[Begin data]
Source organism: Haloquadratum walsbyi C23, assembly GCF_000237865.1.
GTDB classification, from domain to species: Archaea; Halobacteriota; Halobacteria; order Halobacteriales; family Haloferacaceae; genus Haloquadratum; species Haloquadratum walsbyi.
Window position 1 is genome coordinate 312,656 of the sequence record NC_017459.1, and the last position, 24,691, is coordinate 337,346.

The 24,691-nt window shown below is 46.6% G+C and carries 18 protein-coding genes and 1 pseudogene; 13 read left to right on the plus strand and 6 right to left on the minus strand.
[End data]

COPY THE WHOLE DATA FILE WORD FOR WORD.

Source organism: Haloquadratum walsbyi C23, assembly GCF_000237865.1.
GTDB classification, from domain to species: Archaea; Halobacteriota; Halobacteria; order Halobacteriales; family Haloferacaceae; genus Haloquadratum; species Haloquadratum walsbyi.
Window position 1 is genome coordinate 312,656 of the sequence record NC_017459.1, and the last position, 24,691, is coordinate 337,346.

The 24,691-nt window shown below is 46.6% G+C and carries 18 protein-coding genes and 1 pseudogene; 13 read left to right on the plus strand and 6 right to left on the minus strand.